Particles can also have the cellular structure of solid foams, shown schematically in Fig. 1c and e. In contrast to voids, which are simply gas-filled space, cells are defined by a surrounding layer such as a membrane. Foam physics terminology can be used to describe the characteristics of the cellular material: in the case of a closed cell structure (Fig. 1c) the membranes of adjoining cells remain mostly intact, while in an open cell structure (Fig. 1e) the membranes have ruptured, leaving a network of struts behind which are called Plateau borders. The cells can be described as the dispersed phase and the interstitial matter between the cells as the continuous phase. Colloid science terminology is also applicable to particles that were created from suspensions of solids. Fig. 1d and f show schematic examples where the dispersed phase consists of smaller solid particles, typically nanoparticles. Two cases of particles are shown; a carrier particle where a significant fraction of the particle mass is in the continuous phase with few embedded smaller particles, and the opposite case of a particle with most of the mass in the dispersed phase. In the latter case the nanoparticles have formed a composite shell. A large number of small, homogenously dispersed, solid nanoparticles give the particle the nature of a sol. Embedded nanoparticles or liquid nanodroplets may have a coat or membrane at the solid–solid or liquid–solid phase interface. The latter case, a gel particle, is often called a dry emulsion in the literature (4648). Fig. 1g shows a particle with internal composition gradients which has an irregular surface forming external voids. The term irregular is used for particles whose primary form deviates significantly from that of a perfect sphere, such as indented or wrinkled particles. Irregular particles may still be spherical, i.e. their aspect ratio may be close to one.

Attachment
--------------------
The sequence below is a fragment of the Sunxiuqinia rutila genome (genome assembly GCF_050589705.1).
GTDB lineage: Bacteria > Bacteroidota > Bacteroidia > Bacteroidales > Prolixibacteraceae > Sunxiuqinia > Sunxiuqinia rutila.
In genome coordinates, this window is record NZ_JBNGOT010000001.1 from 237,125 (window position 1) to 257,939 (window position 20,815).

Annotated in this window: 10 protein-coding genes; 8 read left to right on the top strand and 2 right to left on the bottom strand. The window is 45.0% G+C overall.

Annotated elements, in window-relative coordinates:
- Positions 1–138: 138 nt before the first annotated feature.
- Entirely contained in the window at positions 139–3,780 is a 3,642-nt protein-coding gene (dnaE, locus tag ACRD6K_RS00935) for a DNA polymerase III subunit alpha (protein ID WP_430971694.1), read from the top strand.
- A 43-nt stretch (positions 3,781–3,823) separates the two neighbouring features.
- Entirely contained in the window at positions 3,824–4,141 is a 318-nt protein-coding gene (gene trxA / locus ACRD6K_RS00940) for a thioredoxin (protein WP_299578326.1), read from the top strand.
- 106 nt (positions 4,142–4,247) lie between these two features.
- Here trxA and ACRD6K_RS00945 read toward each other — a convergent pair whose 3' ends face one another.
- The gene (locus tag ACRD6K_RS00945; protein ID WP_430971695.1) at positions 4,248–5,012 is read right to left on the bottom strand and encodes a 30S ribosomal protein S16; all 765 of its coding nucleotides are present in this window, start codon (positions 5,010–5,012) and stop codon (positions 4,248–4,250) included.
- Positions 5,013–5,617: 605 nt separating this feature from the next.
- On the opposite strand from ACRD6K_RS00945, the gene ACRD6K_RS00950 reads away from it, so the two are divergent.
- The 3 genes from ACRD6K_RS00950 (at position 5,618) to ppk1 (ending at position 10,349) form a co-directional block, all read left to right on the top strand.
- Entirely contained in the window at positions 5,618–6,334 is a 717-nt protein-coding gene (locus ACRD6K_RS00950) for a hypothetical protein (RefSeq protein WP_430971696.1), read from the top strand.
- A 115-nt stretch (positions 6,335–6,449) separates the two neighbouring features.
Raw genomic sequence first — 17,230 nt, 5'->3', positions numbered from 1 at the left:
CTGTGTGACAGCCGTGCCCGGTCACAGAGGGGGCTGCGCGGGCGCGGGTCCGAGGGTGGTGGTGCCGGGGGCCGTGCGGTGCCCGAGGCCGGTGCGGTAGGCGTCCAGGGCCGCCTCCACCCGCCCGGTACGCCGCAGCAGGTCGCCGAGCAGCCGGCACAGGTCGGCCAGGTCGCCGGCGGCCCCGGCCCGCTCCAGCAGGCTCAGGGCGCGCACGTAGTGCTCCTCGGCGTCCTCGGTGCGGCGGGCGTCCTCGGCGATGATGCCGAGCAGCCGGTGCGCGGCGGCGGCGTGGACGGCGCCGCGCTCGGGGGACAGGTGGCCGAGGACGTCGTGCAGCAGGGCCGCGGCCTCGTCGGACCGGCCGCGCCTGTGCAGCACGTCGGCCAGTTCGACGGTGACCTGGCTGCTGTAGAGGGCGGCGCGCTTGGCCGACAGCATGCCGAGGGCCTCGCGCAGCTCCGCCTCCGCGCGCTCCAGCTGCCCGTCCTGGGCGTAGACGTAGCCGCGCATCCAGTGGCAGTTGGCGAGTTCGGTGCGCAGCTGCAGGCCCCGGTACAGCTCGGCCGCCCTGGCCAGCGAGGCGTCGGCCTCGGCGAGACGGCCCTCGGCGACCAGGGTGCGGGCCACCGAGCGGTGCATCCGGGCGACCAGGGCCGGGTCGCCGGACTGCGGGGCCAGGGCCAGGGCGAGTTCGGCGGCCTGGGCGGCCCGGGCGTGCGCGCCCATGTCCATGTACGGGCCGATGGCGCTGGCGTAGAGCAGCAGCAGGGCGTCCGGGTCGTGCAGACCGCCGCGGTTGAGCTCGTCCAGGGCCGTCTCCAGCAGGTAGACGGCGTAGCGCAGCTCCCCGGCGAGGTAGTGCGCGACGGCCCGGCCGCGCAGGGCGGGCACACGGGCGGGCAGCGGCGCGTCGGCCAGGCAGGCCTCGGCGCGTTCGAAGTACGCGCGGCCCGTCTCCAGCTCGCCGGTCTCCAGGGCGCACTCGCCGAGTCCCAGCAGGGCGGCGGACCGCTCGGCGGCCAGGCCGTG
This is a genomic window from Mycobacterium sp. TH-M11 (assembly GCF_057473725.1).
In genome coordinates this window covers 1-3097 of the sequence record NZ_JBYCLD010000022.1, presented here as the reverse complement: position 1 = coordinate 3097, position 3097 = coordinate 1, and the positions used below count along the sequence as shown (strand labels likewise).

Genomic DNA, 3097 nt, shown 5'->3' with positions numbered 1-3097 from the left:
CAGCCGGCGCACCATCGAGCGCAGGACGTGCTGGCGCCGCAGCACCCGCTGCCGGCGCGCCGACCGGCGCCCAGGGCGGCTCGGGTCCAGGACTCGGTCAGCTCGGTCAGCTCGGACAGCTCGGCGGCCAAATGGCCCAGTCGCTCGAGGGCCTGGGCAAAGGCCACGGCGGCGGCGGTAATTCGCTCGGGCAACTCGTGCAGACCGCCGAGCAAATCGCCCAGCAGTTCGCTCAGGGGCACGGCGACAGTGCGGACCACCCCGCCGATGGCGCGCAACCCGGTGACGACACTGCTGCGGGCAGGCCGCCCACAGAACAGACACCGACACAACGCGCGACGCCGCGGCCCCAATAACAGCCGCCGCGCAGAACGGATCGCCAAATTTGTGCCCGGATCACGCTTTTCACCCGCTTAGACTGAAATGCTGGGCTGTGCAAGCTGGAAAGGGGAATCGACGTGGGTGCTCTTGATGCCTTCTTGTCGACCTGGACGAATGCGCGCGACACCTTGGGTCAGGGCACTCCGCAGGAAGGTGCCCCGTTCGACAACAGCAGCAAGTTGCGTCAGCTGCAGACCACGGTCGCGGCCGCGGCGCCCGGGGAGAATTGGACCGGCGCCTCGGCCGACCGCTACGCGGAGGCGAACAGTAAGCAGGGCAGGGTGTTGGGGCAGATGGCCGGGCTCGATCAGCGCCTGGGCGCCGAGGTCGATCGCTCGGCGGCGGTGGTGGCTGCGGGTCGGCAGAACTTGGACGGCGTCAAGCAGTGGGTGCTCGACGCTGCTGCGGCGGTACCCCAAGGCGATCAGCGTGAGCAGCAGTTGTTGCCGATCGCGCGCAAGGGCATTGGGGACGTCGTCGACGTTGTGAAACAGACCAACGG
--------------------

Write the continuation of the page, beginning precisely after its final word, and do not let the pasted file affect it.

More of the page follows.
Particle Size

With few exceptions, spray dried particles are spherical and their size can be described by their geometric diameter. This is an important parameter which influences the forces particles experience in fluid flows and the packing of particles when they form a powder. The geometric diameter is also often used as a reference, because it is in principle directly accessible by ultramicroscopic techniques.

However, the measurement of geometric diameters by image analysis is not without difficulties. One is rarely interested in the size of just a single particle, but rather the size distribution of all particles in a product. In the context of pharmaceutical applications the mass fraction of a particulate dosage form in a certain particle size interval is often sought. This information can be obtained by image analysis of a sample of the dose, but care has to be taken to ensure that a representative, statistically relevant sample is analyzed. Usually, this can only be accomplished with the help of automated microscopy and image analysis (49). Image analysis techniques generate count-based distributions that have to be converted to a mass-based distribution, e.g. with the help of the Hatch Choate equations (44).